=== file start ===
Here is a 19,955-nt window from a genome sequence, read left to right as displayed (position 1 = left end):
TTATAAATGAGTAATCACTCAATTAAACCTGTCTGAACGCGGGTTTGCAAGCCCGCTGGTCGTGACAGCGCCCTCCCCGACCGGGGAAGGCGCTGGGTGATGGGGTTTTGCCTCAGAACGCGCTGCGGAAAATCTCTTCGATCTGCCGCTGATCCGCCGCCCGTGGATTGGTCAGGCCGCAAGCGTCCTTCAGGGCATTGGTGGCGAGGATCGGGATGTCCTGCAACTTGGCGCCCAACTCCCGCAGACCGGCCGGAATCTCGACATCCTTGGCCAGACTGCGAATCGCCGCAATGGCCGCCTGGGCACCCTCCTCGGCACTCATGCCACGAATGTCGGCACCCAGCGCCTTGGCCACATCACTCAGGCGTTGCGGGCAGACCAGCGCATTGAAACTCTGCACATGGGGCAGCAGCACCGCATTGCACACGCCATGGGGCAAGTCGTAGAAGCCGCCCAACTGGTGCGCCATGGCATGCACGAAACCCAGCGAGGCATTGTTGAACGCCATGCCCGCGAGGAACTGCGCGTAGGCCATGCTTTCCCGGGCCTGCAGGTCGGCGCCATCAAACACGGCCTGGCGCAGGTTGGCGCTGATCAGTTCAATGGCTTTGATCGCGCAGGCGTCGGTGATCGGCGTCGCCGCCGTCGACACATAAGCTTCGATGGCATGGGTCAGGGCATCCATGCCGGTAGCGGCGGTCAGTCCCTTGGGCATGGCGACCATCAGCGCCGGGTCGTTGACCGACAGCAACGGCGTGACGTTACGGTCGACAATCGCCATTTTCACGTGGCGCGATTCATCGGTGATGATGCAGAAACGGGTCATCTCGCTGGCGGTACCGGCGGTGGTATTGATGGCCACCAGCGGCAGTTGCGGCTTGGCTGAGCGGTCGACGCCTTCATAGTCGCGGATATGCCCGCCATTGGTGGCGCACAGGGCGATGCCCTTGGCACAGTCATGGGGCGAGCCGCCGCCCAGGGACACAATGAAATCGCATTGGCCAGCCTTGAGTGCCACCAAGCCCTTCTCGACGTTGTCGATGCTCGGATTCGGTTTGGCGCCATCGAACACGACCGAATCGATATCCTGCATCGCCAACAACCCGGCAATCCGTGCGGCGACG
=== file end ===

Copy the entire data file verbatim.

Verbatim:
Here is a 19,955-nt window from a genome sequence, read left to right as displayed (position 1 = left end):
TTATAAATGAGTAATCACTCAATTAAACCTGTCTGAACGCGGGTTTGCAAGCCCGCTGGTCGTGACAGCGCCCTCCCCGACCGGGGAAGGCGCTGGGTGATGGGGTTTTGCCTCAGAACGCGCTGCGGAAAATCTCTTCGATCTGCCGCTGATCCGCCGCCCGTGGATTGGTCAGGCCGCAAGCGTCCTTCAGGGCATTGGTGGCGAGGATCGGGATGTCCTGCAACTTGGCGCCCAACTCCCGCAGACCGGCCGGAATCTCGACATCCTTGGCCAGACTGCGAATCGCCGCAATGGCCGCCTGGGCACCCTCCTCGGCACTCATGCCACGAATGTCGGCACCCAGCGCCTTGGCCACATCACTCAGGCGTTGCGGGCAGACCAGCGCATTGAAACTCTGCACATGGGGCAGCAGCACCGCATTGCACACGCCATGGGGCAAGTCGTAGAAGCCGCCCAACTGGTGCGCCATGGCATGCACGAAACCCAGCGAGGCATTGTTGAACGCCATGCCCGCGAGGAACTGCGCGTAGGCCATGCTTTCCCGGGCCTGCAGGTCGGCGCCATCAAACACGGCCTGGCGCAGGTTGGCGCTGATCAGTTCAATGGCTTTGATCGCGCAGGCGTCGGTGATCGGCGTCGCCGCCGTCGACACATAAGCTTCGATGGCATGGGTCAGGGCATCCATGCCGGTAGCGGCGGTCAGTCCCTTGGGCATGGCGACCATCAGCGCCGGGTCGTTGACCGACAGCAACGGCGTGACGTTACGGTCGACAATCGCCATTTTCACGTGGCGCGATTCATCGGTGATGATGCAGAAACGGGTCATCTCGCTGGCGGTACCGGCGGTGGTATTGATGGCCACCAGCGGCAGTTGCGGCTTGGCTGAGCGGTCGACGCCTTCATAGTCGCGGATATGCCCGCCATTGGTGGCGCACAGGGCGATGCCCTTGGCACAGTCATGGGGCGAGCCGCCGCCCAGGGACACAATGAAATCGCATTGGCCAGCCTTGAGTGCCACCAAGCCCTTCTCGACGTTGTCGATGCTCGGATTCGGTTTGGCGCCATCGAACACGACCGAATCGATATCCTGCATCGCCAACAACCCGGCAATCCGTGCGGCGACG